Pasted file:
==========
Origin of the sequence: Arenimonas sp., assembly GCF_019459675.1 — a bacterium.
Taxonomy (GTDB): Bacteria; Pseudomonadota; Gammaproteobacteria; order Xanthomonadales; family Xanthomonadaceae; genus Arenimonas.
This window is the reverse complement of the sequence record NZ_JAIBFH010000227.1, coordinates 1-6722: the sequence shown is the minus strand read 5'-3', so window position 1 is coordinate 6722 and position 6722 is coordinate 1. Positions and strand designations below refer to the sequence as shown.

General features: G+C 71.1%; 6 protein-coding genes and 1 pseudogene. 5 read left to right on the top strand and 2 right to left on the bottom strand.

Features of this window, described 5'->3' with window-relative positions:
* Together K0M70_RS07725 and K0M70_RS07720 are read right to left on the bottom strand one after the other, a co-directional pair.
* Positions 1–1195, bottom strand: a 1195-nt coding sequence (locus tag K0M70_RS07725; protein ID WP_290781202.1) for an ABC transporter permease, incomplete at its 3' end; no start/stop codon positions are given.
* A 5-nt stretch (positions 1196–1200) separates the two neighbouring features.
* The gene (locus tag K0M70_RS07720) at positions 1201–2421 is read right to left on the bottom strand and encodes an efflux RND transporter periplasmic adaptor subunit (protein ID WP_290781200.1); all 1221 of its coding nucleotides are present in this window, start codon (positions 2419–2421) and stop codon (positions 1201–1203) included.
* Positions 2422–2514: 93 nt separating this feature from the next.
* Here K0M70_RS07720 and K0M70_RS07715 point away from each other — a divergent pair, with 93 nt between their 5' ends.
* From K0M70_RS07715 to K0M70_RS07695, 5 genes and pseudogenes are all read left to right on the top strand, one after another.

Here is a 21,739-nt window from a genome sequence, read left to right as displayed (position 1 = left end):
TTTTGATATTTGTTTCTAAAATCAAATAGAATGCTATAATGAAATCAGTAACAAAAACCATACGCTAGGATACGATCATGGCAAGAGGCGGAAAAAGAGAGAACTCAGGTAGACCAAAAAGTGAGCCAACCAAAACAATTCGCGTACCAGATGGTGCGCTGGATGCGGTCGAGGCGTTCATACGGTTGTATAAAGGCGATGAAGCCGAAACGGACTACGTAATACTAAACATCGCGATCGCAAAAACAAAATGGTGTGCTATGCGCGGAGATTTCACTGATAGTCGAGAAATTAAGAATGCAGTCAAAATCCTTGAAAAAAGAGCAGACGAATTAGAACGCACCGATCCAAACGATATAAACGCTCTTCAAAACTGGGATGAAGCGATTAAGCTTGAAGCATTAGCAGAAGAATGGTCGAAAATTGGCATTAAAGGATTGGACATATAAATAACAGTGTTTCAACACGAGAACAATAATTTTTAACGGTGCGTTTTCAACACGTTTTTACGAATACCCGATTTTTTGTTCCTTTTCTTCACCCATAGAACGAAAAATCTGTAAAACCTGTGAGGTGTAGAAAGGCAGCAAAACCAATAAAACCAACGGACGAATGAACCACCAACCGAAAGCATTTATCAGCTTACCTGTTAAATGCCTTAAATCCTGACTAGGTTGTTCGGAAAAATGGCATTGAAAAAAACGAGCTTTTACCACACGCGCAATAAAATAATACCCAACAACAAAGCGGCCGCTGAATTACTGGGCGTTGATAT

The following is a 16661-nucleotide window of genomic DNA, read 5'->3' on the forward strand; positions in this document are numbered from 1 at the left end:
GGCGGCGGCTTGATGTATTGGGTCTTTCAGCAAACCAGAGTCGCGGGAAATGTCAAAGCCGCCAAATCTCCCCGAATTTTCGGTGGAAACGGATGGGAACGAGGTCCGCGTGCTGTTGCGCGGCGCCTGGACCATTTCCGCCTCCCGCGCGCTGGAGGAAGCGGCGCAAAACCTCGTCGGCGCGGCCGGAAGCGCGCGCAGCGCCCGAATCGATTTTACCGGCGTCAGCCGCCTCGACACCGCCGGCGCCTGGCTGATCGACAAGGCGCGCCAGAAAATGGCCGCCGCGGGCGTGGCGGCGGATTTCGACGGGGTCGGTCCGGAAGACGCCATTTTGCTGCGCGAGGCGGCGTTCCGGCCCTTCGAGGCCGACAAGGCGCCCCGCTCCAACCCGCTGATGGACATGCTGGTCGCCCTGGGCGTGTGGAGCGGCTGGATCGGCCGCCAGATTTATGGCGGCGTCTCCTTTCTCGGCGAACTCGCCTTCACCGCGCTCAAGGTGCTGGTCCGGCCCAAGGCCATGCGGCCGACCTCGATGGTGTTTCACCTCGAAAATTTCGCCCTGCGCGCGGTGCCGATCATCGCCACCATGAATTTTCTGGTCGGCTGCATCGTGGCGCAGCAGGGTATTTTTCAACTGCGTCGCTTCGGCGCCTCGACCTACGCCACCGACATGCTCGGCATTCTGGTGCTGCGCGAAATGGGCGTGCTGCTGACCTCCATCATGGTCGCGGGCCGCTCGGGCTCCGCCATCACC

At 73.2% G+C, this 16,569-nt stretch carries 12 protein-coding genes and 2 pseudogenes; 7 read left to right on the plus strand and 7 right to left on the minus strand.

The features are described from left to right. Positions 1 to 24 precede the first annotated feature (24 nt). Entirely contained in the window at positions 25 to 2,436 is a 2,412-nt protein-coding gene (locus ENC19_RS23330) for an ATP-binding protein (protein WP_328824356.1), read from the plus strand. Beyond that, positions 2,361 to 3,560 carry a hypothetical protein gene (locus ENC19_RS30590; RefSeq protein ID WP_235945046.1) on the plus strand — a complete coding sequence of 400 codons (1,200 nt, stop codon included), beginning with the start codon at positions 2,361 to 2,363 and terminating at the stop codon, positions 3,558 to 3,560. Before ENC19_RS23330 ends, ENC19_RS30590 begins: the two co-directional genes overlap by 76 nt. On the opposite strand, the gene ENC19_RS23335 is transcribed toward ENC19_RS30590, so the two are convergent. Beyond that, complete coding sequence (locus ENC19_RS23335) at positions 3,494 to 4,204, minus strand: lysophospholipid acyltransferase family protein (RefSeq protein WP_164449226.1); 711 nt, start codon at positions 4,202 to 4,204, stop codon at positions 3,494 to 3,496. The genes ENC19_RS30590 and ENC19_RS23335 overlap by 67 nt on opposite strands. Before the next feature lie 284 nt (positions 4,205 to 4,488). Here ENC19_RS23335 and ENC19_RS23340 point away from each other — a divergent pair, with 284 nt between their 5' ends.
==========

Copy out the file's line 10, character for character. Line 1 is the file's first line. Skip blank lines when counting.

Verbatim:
* Positions 2422–2514: 93 nt separating this feature from the next.